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Monday, January 4, 2010

B-b-b-benny and the Trax


Who hasn't heard the story of the household canine who gets out of the yard and, like Forrest Gump on all fours, starts running for the closest state line? Been there, read that, right?

Well, in honor of the Climate Summit in Copenhagen, the Smurthwaite household increased it's carbon paw print this past month when Benny, our six year old pup, (a mixture of breeds that defies multiple natural laws and probably even Geneva conventions) used Trax, SLC's lightrail, to get away.*

Now I know what you're thinking. You're probably picturing five little Smurthwaites lined up nicely on a train platform, decked out in matching Burberry winter garb. Snowflakes float down from above like sprinkles of powder sugar while a leashed Benny simultaneously sits and stays close by.

"Choo-choo..." A train approaches and hisses to a stop.

Train doors open. Benny, without provocation, breaks free and hops all aboard. Doors close "thump." Burberry-clad Smurthwaites then run along next to the train, pounding on the side of train like slightly modernized gorillas, pleading with the conductor to open, but to no avail. The train slowly pulls out of the station... "Ding-ding," with Benny's head sticking out a nearby open window, tongue out and ears flapping in the frigid morning air.

That would be a fun mental image, but that's not what happened. Think less "It's a Wonderful Life" and more "The Great Escape." In hindsight, I'm positive that Benny had actually memorized the morning Trax schedule weeks prior. Biding his time like Steve McQueen, he feigns interest in a half-eaten tennis ball until the window of opportunity arrives. Window of opportunity arrives. Benny begins to yodel-lay-hee-howl in his "I really have to go" voice. Marisa (pictured in an SS uniform solely for the purpose of furthering the mental image) reluctantly allows the furry POW out in the backyard, where he breaks for the escape hole he's been digging through the frozen tundra of our backyard.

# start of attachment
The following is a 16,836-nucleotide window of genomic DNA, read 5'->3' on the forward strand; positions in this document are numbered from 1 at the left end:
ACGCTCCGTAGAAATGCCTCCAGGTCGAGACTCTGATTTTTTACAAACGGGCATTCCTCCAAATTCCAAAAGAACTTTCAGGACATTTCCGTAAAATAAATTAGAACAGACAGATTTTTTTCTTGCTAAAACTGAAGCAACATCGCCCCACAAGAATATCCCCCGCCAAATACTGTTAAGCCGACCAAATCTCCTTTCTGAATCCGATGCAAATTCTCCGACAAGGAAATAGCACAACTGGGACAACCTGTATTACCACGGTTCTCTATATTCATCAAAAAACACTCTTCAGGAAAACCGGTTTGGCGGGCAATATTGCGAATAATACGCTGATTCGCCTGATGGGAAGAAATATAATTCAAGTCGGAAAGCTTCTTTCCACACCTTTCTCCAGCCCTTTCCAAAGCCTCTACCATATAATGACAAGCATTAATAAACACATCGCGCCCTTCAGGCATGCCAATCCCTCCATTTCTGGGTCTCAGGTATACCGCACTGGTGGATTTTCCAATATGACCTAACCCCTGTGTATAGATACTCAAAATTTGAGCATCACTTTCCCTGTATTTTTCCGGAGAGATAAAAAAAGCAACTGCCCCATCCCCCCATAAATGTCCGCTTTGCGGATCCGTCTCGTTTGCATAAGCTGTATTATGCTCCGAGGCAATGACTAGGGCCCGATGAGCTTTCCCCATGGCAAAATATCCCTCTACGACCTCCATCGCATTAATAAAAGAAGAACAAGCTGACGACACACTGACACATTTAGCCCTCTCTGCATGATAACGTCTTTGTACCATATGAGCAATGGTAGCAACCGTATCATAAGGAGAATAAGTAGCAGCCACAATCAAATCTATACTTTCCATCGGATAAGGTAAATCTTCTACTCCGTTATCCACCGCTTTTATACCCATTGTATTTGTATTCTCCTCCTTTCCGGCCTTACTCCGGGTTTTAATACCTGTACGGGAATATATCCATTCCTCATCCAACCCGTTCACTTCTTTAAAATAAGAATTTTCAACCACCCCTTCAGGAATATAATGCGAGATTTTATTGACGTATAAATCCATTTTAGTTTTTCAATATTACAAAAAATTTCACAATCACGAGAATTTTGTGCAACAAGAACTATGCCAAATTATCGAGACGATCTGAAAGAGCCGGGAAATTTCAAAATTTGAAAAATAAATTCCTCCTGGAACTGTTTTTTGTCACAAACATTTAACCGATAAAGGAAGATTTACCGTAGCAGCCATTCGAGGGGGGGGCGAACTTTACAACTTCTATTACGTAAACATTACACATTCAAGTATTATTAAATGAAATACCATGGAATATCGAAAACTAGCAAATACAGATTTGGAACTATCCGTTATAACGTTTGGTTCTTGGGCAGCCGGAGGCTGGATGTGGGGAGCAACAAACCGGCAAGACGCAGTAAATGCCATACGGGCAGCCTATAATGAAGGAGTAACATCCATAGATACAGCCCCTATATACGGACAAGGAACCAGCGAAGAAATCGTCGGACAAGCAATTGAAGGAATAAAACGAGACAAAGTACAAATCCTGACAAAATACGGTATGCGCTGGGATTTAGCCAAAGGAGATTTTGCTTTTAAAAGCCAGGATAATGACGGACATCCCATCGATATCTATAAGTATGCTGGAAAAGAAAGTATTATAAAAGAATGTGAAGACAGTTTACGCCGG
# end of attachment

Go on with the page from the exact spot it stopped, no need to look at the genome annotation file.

Hitting no man's land, Benny flies like a furry dart across the neighbors yard, over our busy street, and up to the Trax station. Now an escaped con, he decides not to purchase a ticket via the teller just to stay in character. However, he does simultaneously sit and stay.

"Choo-choo..." A train approaches and hisses to a stop.

Train doors open. Benny trots aboard. Doors close and classic escape music begins playing. At this point, the furry version of Mr. McQueen has got it all. He's heading for who knows where and no one can stop him. He's only forgotten one thing: to ditch his dog tags in the nearest deep puddle. Which is precisely why, 15 minutes later, Marisa (no longer dressed in SS uniform) gets a phone call she never expected. You know, that one where somebody tells you your dog has just taken the train.

Editor's note: It is controversial as to whether Benny actually increased the Smurthwaite household's carbon footprint since public transportation was the escape method used. However, duly noted is the writer's opinion that a canine, having never before used any form of transportation, augments the overall ecological footprint of it's master the moment it decides to take a train, plane, or automobile to further it's own agenda. Had Benny learned to ride a bicycle to escape, greenhouse gas emissions would not have been mentioned in the article.

2 comments:

  1. Haha! Great story Dave. I'm sure it gave the Trax passengers plenty to talk about. Go Benny!

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  2. I think Benny might be crazier than Cassie!!!! I can't beleive I haven't heard that story before!!!!!

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